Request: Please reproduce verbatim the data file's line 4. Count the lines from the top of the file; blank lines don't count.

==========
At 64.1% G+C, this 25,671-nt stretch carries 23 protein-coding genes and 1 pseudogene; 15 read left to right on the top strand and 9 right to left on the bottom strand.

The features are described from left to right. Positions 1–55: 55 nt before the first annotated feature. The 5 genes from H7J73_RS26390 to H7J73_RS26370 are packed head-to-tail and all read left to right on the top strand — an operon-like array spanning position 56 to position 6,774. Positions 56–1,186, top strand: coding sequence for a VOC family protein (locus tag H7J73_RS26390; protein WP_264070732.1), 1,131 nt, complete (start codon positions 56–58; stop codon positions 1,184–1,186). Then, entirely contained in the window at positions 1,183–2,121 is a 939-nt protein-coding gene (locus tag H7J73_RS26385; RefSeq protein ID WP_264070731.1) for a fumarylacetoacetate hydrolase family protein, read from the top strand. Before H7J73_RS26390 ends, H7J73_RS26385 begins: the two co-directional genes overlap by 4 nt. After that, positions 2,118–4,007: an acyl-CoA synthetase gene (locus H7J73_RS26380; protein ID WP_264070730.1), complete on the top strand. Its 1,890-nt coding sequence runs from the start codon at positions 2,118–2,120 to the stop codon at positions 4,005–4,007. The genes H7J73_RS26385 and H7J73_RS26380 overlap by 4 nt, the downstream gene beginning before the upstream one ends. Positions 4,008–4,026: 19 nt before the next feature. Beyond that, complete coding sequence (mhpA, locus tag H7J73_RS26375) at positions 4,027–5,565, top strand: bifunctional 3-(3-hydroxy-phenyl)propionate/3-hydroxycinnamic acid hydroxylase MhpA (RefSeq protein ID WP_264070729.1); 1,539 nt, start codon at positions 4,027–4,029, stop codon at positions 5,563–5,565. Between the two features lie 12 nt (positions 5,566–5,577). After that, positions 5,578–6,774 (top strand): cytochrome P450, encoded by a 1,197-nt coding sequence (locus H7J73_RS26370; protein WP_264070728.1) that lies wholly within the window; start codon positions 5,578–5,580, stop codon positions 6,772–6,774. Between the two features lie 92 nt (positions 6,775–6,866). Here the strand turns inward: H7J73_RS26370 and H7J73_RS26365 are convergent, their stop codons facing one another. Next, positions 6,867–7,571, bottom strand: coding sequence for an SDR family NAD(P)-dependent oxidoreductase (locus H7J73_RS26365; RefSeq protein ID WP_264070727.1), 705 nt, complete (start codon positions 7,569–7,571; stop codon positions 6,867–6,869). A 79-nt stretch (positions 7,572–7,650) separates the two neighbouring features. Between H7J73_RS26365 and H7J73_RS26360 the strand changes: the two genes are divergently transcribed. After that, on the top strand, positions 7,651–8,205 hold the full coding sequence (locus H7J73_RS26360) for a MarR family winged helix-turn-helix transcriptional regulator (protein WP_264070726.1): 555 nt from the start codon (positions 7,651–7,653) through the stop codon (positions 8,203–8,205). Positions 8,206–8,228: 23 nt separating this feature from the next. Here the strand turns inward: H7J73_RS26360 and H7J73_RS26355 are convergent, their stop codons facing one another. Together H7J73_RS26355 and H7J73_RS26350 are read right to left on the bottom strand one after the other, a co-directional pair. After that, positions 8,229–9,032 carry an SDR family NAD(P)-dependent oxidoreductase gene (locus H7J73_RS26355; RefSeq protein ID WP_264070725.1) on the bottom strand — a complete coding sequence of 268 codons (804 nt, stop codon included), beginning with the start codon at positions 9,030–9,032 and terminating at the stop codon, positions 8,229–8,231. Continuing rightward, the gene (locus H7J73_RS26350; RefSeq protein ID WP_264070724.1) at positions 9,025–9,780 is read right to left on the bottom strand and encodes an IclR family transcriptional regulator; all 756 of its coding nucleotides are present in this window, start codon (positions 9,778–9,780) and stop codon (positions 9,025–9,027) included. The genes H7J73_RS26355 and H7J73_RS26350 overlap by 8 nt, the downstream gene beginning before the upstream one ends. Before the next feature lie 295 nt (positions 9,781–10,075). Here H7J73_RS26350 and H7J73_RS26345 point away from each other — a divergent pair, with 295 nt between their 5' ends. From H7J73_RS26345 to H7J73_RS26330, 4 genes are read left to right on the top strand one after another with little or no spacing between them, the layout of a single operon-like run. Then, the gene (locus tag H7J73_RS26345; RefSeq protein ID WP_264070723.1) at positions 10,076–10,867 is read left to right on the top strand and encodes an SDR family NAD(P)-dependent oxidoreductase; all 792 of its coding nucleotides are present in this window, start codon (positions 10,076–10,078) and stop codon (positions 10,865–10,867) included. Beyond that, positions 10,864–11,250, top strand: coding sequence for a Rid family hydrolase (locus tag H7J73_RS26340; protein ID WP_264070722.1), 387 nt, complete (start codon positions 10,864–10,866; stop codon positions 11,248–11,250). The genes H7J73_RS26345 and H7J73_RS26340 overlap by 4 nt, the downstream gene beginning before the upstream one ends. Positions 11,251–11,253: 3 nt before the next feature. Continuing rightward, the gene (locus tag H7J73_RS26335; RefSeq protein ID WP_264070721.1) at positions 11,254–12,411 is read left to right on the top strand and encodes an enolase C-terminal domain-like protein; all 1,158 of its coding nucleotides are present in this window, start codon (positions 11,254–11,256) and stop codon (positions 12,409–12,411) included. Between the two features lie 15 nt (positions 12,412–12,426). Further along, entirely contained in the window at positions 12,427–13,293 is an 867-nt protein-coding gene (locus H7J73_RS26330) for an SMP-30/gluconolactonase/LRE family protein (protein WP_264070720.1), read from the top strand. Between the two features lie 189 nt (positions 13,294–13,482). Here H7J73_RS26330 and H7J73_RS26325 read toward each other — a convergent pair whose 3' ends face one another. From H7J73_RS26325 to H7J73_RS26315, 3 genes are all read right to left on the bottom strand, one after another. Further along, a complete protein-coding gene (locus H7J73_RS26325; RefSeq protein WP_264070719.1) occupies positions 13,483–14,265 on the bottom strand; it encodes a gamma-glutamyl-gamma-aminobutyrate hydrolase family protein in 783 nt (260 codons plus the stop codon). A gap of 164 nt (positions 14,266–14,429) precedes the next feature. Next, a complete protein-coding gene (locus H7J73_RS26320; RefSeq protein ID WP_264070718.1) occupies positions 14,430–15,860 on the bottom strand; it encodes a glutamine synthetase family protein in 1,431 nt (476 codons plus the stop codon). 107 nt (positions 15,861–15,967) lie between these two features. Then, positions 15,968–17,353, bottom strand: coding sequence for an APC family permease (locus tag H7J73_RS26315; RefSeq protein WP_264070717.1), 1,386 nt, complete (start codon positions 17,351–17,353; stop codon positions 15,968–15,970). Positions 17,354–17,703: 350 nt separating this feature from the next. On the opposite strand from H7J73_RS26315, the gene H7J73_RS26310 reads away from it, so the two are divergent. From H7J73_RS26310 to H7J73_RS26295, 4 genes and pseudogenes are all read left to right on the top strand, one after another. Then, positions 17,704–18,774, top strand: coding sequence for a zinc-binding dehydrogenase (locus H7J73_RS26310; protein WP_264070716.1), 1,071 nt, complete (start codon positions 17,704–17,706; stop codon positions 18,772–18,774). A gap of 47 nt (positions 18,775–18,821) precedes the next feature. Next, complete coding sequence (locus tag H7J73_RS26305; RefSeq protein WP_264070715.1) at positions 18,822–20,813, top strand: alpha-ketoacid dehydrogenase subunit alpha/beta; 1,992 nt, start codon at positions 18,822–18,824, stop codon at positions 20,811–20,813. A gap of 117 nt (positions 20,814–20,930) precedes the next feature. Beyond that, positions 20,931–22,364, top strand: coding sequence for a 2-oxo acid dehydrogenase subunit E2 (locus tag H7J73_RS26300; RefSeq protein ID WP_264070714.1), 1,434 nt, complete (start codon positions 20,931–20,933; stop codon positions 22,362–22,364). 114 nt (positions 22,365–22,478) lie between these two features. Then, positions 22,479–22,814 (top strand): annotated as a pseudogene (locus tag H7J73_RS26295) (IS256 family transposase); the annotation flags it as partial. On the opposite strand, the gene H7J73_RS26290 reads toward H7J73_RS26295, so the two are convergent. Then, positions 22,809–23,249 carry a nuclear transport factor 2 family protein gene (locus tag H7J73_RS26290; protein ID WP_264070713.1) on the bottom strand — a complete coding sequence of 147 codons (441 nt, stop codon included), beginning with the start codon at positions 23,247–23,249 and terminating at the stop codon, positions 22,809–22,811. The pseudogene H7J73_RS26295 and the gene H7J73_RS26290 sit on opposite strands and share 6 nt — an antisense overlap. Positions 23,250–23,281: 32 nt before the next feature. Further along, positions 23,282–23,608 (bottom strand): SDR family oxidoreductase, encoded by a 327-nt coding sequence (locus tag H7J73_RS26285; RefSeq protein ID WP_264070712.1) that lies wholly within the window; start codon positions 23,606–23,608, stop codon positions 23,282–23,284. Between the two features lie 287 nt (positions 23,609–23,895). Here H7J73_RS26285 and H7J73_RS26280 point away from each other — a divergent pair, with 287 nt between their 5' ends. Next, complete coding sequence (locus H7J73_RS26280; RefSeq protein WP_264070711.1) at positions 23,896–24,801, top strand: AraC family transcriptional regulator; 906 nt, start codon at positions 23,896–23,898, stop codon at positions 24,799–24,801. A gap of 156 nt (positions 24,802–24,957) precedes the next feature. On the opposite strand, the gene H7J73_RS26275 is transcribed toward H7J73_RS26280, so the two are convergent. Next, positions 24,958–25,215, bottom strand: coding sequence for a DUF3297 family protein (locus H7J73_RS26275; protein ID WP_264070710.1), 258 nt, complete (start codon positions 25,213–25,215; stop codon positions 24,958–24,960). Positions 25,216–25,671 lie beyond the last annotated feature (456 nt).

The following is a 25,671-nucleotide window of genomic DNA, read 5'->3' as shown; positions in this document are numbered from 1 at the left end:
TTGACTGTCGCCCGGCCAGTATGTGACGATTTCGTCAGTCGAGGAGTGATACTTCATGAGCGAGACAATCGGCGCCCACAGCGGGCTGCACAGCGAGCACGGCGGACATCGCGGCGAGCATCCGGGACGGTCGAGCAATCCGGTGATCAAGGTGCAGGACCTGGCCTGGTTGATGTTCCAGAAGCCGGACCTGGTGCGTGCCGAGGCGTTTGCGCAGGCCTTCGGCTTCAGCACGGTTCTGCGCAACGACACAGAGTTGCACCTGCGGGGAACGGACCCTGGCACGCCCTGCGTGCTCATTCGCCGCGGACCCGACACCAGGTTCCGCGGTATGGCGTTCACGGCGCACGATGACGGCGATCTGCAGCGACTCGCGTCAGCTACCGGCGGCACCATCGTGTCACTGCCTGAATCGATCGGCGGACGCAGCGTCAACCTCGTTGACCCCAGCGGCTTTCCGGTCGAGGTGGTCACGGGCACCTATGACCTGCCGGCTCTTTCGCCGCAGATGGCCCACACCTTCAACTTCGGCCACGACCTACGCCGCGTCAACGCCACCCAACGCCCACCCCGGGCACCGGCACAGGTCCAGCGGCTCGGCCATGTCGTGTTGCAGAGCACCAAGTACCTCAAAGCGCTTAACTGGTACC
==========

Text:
TTGACTGTCGCCCGGCCAGTATGTGACGATTTCGTCAGTCGAGGAGTGATACTTCATGAGCGAGACAATCGGCGCCCACAGCGGGCTGCACAGCGAGCACGGCGGACATCGCGGCGAGCATCCGGGACGGTCGAGCAATCCGGTGATCAAGGTGCAGGACCTGGCCTGGTTGATGTTCCAGAAGCCGGACCTGGTGCGTGCCGAGGCGTTTGCGCAGGCCTTCGGCTTCAGCACGGTTCTGCGCAACGACACAGAGTTGCACCTGCGGGGAACGGACCCTGGCACGCCCTGCGTGCTCATTCGCCGCGGACCCGACACCAGGTTCCGCGGTATGGCGTTCACGGCGCACGATGACGGCGATCTGCAGCGACTCGCGTCAGCTACCGGCGGCACCATCGTGTCACTGCCTGAATCGATCGGCGGACGCAGCGTCAACCTCGTTGACCCCAGCGGCTTTCCGGTCGAGGTGGTCACGGGCACCTATGACCTGCCGGCTCTTTCGCCGCAGATGGCCCACACCTTCAACTTCGGCCACGACCTACGCCGCGTCAACGCCACCCAACGCCCACCCCGGGCACCGGCACAGGTCCAGCGGCTCGGCCATGTCGTGTTGCAGAGCACCAAGTACCTCAAAGCGCTTAACTGGTACC